Poland, August 18, 2017: Chahek Ladhani is one of the youngest Indians to represent the country in the 18th edition of Cracovia Danza festival in Krakow, Poland. Chahek along with ten other students of ‘Alkananda Institute of Performing arts‘ had participated by the side of participants from 45 countries presenting their culture.
Known as the European capital of culture, Krakow is famous for hosting world’s best cultural festival.
The audience has appreciated the Kathak performance presented by the young participants. The performance was covered by Krakow National TV alongside other reputable media houses, mentioned ANI.
Chahek learned Kathak at the age of four under the guidance of Guru Alaknanda. The persistence and years of continued practice brought her to this global platform.
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The Indian community-based in the Polish capital celebrated the 72nd Independence Day on Wednesday with great patriotic fervour.
Hundreds of Indians along with their Polish friends assembled in the Indian Embassy early morning and were greeted by newly-appointed Indian Ambassador Tsewang Namgyal.
Namgyal unfurled the tricolour and joined the people there when the national anthem was played at the venue. He then read a message by President Ram Nath Kovind delivered on the eve of Independence Day.
Addressing the Indian community in Poland, Namgyal said: “You are an important bridge between the two important nations. Your hard work and your commitment speaks (for) itself.”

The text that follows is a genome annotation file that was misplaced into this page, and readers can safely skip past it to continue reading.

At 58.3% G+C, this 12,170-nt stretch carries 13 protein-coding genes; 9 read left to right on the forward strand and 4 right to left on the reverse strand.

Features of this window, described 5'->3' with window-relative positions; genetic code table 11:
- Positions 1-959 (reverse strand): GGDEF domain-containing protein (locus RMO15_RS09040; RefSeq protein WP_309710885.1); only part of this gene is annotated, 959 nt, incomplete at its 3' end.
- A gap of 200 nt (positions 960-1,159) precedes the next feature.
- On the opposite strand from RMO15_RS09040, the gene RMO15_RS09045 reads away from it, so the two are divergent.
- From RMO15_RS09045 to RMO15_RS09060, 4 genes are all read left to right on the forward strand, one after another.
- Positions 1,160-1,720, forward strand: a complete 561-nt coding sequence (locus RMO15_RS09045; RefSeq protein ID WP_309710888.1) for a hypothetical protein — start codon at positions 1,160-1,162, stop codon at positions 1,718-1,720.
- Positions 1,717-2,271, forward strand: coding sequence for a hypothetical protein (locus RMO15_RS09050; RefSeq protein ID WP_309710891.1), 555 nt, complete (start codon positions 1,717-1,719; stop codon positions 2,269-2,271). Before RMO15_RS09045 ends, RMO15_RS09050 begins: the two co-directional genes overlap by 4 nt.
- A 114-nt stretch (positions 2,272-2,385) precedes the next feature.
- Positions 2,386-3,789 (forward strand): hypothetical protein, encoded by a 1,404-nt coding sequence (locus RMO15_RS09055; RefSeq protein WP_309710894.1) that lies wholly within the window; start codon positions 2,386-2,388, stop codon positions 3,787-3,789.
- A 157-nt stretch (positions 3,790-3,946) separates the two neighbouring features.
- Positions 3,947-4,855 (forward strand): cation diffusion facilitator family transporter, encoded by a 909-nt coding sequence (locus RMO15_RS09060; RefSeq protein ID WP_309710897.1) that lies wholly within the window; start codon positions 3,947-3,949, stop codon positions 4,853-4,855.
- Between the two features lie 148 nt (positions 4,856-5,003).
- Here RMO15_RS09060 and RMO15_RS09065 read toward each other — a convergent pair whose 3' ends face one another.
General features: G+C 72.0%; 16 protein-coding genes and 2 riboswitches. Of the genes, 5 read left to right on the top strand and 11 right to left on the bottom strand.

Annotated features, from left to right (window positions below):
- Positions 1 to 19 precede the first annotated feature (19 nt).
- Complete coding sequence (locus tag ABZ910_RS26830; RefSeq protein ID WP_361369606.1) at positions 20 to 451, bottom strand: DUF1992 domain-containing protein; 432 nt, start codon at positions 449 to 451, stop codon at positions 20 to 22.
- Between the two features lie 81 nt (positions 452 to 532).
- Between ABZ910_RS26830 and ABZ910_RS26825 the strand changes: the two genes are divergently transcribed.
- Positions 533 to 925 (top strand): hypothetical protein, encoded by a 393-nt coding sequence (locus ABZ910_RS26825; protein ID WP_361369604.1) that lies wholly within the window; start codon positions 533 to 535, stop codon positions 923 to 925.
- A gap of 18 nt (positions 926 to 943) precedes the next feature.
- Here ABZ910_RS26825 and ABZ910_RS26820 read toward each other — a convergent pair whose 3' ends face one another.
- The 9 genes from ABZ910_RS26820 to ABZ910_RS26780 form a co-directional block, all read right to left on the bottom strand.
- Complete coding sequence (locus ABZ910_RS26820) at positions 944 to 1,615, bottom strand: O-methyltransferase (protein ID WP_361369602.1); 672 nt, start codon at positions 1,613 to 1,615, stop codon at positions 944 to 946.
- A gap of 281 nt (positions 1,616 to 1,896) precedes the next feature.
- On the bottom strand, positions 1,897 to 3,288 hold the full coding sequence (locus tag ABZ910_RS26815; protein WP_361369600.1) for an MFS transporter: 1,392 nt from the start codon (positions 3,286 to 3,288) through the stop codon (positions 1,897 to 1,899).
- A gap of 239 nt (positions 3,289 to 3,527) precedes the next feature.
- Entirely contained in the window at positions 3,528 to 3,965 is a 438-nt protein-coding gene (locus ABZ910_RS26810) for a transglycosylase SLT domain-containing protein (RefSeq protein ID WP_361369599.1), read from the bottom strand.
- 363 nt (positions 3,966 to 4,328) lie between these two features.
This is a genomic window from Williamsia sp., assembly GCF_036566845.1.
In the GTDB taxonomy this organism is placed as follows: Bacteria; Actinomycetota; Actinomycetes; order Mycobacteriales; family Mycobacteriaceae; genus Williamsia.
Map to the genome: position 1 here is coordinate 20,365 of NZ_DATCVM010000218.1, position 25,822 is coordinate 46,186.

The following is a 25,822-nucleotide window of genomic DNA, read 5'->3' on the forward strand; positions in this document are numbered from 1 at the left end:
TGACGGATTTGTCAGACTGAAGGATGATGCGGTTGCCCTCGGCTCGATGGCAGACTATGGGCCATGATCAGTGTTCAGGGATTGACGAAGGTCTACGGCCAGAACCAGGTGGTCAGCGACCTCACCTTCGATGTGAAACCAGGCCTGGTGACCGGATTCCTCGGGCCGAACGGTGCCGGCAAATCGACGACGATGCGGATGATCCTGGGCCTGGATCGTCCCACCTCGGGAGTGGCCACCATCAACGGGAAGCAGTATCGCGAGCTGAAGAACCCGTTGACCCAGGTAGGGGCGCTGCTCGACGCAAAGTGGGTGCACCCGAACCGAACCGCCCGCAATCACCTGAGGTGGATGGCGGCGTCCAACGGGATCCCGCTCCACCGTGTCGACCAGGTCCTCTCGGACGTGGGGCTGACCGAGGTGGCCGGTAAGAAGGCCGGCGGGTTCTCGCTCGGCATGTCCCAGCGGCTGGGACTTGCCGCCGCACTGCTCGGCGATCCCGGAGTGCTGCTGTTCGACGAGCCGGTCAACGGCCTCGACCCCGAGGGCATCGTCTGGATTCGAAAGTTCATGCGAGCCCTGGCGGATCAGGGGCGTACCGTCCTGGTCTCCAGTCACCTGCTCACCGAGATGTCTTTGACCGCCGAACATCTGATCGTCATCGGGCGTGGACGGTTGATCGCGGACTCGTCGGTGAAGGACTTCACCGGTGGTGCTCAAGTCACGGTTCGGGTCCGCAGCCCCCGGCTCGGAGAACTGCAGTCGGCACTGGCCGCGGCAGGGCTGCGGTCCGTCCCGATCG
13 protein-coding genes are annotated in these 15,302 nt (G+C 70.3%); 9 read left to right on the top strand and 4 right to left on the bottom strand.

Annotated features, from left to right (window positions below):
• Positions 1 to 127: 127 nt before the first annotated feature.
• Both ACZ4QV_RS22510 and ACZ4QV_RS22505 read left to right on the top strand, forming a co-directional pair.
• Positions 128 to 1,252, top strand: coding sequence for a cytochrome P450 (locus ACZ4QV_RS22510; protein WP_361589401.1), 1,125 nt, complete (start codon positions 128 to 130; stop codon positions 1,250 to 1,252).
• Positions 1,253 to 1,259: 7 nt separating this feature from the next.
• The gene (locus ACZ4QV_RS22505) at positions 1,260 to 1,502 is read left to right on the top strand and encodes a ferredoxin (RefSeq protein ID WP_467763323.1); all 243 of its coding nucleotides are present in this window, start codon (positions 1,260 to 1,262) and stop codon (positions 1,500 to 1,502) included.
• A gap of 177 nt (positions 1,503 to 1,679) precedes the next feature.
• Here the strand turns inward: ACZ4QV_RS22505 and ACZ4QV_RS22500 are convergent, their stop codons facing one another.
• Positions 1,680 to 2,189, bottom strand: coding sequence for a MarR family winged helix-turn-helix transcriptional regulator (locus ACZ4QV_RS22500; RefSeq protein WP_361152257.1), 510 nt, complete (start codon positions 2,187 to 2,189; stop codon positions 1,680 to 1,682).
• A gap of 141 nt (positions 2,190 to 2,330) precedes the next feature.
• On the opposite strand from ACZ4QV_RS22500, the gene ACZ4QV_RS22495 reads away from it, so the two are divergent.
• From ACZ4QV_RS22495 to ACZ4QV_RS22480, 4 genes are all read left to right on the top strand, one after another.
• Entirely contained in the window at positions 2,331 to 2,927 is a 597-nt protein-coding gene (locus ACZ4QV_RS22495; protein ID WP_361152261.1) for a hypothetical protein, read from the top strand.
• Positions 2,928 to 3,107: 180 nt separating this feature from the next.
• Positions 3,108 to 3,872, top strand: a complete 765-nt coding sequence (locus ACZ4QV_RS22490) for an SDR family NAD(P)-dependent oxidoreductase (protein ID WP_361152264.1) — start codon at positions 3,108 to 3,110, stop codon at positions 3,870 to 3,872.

Kirti Gahlwat, a yoga teacher sponsored by the Indian Council for Cultural Relations (ICCR), displayed her talent and mesmerized the audience with her remarkable asanas.
She was followed by Kathak dancer Jigna Dixit, who was also sponsored by the ICCR to promote the dance form in Poland. Dixit was joined by several Polish students.
In the afternoon, the Indian community in Warsaw organised an event displaying Indian cuisine, spices and handicraft items. At the same time, Polish girls performed on Bollywood songs and also showcased Bharat Natyam and Kathak dance forms.
“India as a soft-power has emerged in a big way in the length and breadth of Poland. There are more than 100 Indian restaurants in Warsaw alone. One can find an Indian restaurant practically on every important street in Warsaw,” said J.J. Singh, President of the Indo-Polish Chamber of Commerce and Industry.
“There are more than 300 yoga centres and there are five Polish groups which organise Indian music and dance programmes regularly,” he added. (IANS)